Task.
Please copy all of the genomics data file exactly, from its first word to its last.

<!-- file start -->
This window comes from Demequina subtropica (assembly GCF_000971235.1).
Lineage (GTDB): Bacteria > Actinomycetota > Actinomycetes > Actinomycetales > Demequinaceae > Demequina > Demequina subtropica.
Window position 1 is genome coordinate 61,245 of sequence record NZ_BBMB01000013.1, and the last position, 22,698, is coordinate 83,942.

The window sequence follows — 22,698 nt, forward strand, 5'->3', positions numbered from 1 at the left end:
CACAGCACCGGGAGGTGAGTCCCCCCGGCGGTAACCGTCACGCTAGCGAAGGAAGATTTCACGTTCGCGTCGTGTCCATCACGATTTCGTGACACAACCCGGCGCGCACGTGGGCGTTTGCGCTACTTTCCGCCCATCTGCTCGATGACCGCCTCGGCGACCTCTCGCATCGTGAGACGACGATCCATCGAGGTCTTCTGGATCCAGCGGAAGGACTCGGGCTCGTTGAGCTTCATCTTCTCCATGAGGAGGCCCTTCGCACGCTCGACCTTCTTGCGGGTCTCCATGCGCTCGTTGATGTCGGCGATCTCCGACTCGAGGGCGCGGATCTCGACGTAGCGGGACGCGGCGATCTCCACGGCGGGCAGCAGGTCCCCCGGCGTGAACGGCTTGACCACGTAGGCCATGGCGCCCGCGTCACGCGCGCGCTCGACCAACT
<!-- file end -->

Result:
This window comes from Demequina subtropica (assembly GCF_000971235.1).
Lineage (GTDB): Bacteria > Actinomycetota > Actinomycetes > Actinomycetales > Demequinaceae > Demequina > Demequina subtropica.
Window position 1 is genome coordinate 61,245 of sequence record NZ_BBMB01000013.1, and the last position, 22,698, is coordinate 83,942.

The window sequence follows — 22,698 nt, forward strand, 5'->3', positions numbered from 1 at the left end:
CACAGCACCGGGAGGTGAGTCCCCCCGGCGGTAACCGTCACGCTAGCGAAGGAAGATTTCACGTTCGCGTCGTGTCCATCACGATTTCGTGACACAACCCGGCGCGCACGTGGGCGTTTGCGCTACTTTCCGCCCATCTGCTCGATGACCGCCTCGGCGACCTCTCGCATCGTGAGACGACGATCCATCGAGGTCTTCTGGATCCAGCGGAAGGACTCGGGCTCGTTGAGCTTCATCTTCTCCATGAGGAGGCCCTTCGCACGCTCGACCTTCTTGCGGGTCTCCATGCGCTCGTTGATGTCGGCGATCTCCGACTCGAGGGCGCGGATCTCGACGTAGCGGGACGCGGCGATCTCCACGGCGGGCAGCAGGTCCCCCGGCGTGAACGGCTTGACCACGTAGGCCATGGCGCCCGCGTCACGCGCGCGCTCGACCAACT